You have to prepare to stay on track during the intervention, even if your loved one reacts with hostility or defensiveness.

Can Interventions Help an Addict Improve Relationships?

You may be nervous about staging an intervention for your loved one dealing with substance abuse. You could worry that it will make them angry and resentful toward you. It’s not easy to share how substance abuse affects you. It’s also not easy to outline the consequences of refusing to get help.

Your loved one may express negative feelings toward you in the short term.

In the long-term, however, that’s unlikely to be the case. If your loved one does agree to go to treatment for their addictive behaviors, the intervention could have been your starting point for open, honest, and transparent communication. Then, you can continue to build on that throughout the treatment process and addiction recovery process

If you’re preparing for intervention or you’d like to learn more about drug and alcohol treatment programs, please contact us. By calling 408-547-4089, the Silicon Valley Recovery team can confidentially discuss options and help you explore available programs and treatment providers. We can connect you with intervention resources and information about the general process of treatment for substance use. 

Did the Pandemic Cause People to Relapse on Opioids?

The COVID-19 pandemic has created many adverse effects, even outside the virus itself. Since the start of the pandemic, life has been upended for nearly everyone, including people in recovery from drug or alcohol addiction. 

COVID-19 and Drug Addiction

Researchers observe increases in substance use and drug overdoses in the U.S. since COVID-19 was declared a national emergency in 2020. There are distinct challenges for people who have substance use disorders and are recovering.

Some of the reasons the pandemic has affected people with addiction or led to an increased likelihood of relapse on opioids and other substances include:

  • People have been dealing with anxiety about COVID itself for several years. There are worries about getting sick yourself. People also worry about their loved ones and their COVID-19 risk. With hundreds of thousands of deaths in the U.S. alone, many people know someone who has become seriously ill or died because of the virus. These are things that create negative mental health effects. When someone is dealing with anxiety, fear, or depression, they may turn to coping mechanisms like drugs and alcohol. These are also feelings that could trigger a relapse if someone struggles with positive coping mechanisms.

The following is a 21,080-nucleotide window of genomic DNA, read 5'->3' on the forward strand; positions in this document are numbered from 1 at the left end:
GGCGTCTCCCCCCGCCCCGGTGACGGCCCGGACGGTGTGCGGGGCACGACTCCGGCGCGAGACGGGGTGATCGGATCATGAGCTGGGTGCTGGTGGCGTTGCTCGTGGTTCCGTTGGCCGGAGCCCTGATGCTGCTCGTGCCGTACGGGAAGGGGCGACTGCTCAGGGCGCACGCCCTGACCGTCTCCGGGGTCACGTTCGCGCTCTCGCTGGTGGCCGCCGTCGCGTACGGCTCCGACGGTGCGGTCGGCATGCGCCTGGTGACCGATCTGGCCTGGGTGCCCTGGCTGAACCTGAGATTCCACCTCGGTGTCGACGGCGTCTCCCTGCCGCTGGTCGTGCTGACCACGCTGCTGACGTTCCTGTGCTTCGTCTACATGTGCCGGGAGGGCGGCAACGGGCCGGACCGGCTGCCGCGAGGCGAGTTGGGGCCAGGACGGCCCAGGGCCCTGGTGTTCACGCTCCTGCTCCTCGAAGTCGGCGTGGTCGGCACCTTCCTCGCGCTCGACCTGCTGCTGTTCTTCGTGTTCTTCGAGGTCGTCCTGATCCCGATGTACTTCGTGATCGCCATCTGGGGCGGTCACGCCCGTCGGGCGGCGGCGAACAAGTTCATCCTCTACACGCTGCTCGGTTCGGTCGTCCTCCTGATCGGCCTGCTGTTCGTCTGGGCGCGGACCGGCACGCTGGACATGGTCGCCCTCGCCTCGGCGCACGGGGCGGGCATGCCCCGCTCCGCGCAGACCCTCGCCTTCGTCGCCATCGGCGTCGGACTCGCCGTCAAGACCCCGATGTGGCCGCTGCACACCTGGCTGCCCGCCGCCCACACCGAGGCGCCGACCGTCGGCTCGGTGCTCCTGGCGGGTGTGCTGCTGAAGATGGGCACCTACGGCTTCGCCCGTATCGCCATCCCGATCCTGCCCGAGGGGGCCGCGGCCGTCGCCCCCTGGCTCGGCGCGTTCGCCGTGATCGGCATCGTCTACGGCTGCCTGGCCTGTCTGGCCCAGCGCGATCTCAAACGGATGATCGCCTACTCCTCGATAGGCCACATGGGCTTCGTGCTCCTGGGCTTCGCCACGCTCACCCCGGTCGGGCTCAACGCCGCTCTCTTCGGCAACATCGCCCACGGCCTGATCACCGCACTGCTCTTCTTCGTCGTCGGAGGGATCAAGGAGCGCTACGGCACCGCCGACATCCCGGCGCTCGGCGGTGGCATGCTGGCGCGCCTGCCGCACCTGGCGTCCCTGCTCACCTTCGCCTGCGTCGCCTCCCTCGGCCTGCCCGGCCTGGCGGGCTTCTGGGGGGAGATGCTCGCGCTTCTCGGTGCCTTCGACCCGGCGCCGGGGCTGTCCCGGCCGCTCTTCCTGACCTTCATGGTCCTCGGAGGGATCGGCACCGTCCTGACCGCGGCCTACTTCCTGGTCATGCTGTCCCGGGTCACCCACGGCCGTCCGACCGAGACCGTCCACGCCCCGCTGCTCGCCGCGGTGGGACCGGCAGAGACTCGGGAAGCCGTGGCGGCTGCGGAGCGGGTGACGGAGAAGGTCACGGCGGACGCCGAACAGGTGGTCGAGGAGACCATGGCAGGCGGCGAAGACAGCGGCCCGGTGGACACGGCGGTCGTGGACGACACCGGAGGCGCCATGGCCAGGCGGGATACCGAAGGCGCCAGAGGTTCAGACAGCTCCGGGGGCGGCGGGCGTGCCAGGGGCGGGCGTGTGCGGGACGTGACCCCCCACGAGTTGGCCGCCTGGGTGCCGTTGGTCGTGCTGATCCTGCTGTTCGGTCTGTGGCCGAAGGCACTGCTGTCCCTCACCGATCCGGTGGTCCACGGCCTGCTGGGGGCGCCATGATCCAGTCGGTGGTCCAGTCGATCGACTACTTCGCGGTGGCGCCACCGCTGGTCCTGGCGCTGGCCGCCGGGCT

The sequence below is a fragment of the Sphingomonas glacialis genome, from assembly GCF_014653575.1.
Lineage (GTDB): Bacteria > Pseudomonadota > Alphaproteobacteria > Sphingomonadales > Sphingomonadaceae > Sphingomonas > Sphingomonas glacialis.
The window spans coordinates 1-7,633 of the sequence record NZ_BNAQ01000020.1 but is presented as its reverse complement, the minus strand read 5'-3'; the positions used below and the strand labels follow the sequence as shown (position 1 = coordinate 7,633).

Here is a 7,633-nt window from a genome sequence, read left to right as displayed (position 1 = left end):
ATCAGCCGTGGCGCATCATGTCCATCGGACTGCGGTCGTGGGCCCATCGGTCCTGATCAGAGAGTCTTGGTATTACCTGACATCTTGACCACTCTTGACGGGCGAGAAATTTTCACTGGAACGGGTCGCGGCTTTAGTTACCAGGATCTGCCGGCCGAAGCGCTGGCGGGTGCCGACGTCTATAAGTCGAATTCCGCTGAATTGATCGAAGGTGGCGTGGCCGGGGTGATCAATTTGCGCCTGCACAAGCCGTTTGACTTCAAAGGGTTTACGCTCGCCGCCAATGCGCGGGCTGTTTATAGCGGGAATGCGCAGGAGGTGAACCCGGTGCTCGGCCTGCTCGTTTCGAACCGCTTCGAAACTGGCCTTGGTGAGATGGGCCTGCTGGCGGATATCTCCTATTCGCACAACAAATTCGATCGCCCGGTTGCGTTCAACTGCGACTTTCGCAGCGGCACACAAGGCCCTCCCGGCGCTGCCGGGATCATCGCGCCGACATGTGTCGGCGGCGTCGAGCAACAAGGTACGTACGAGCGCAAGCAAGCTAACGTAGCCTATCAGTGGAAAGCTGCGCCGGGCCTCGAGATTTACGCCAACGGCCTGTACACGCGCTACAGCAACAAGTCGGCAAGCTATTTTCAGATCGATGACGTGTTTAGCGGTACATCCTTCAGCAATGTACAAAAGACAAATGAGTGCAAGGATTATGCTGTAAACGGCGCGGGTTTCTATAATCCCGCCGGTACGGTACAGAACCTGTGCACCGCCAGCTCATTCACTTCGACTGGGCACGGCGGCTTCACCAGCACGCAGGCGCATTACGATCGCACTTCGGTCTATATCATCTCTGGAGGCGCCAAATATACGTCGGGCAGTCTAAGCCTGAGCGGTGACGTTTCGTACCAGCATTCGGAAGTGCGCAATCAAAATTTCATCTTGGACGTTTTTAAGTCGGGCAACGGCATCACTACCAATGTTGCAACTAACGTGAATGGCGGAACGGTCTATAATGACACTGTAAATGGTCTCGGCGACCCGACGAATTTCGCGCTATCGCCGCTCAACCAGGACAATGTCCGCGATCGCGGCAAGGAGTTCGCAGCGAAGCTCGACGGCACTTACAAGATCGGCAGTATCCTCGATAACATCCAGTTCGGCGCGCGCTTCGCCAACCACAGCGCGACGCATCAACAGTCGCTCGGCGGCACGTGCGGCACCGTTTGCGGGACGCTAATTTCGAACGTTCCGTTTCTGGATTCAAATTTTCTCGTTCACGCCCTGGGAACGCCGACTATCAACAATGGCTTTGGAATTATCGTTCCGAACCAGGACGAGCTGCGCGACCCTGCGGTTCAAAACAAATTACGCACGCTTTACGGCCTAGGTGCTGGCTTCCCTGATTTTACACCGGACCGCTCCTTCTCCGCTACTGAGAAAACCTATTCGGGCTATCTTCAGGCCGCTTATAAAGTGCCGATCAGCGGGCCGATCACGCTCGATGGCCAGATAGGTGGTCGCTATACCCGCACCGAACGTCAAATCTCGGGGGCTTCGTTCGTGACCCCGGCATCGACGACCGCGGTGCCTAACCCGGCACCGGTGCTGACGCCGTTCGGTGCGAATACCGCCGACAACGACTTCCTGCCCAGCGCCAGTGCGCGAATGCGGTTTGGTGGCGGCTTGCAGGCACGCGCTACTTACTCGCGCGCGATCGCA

• The pandemic led to shutdowns and disruptions in normal life and routines, along with fears about the virus itself. When someone uses substances or is in recovery, something disruptive to their routine can lead to a drug craving, drug-seeking behavior, increased usage, or relapse.
  • Since there were shutdowns, many people lost their jobs due to the pandemic. Job loss and economic worries and contributors to alcohol and drug relapse. Stress-induced relapse is an enormous problem for so many right now. 
  • Social distancing required that people not see their friends, family, and perhaps their recovery support network. For a period of time, many support and recovery groups weren’t meeting in person.
  • Health care wasn’t as accessible or available as it usually is, including mental health care. Telehealth options became more common during the pandemic, but they weren’t necessarily readily available at the beginning of COVID in the U.S.
  • An opioid use disorder or another addiction may raise the risk of severe illness with the virus that causes COVID-19. The use of opioids can slow breathing on its own. If you were sick and had respiratory symptoms, these could get worse with opioids. Like many other medical conditions, a substance use disorder makes you high risk. 

Before the pandemic, the treatment infrastructure was strained and faced limitations. Now, even more, comprehensive services are needed.

Increases in Substance Use During the COVID-19 Pandemic 

According to the National Institutes on Drug Abuse, data shows significant increases in many types of drug use in the United States and among people with substance use disorders.

Researchers point to increases in the number of positive urine drug screenings ordered by legal systems and health care providers as evidence. In these reports, doctors are finding positive screens for cocaine, heroin, fentanyl, and methamphetamine from past years.

Studies show that people in the U.S. are increasing their use of alcohol and cannabis. This is especially true among people with depression and clinical anxiety and people dealing with COVID-19 stress.

Relapse on Opioids

Record-Breaking Overdose Deaths in 2020

There was progress in the fight against the opioid epidemic before the pandemic. Overdose deaths were trending down for the first time in many years. Then, the pandemic happened, and all that progress seemingly vanished.

According to the CDC’s National Center for Health Statistics, there were an estimated 100,306 overdose deaths in the U.S. during 12 months, ending in April 2021. The increase was 28.5%, from the 78,056 deaths during the same period the previous year.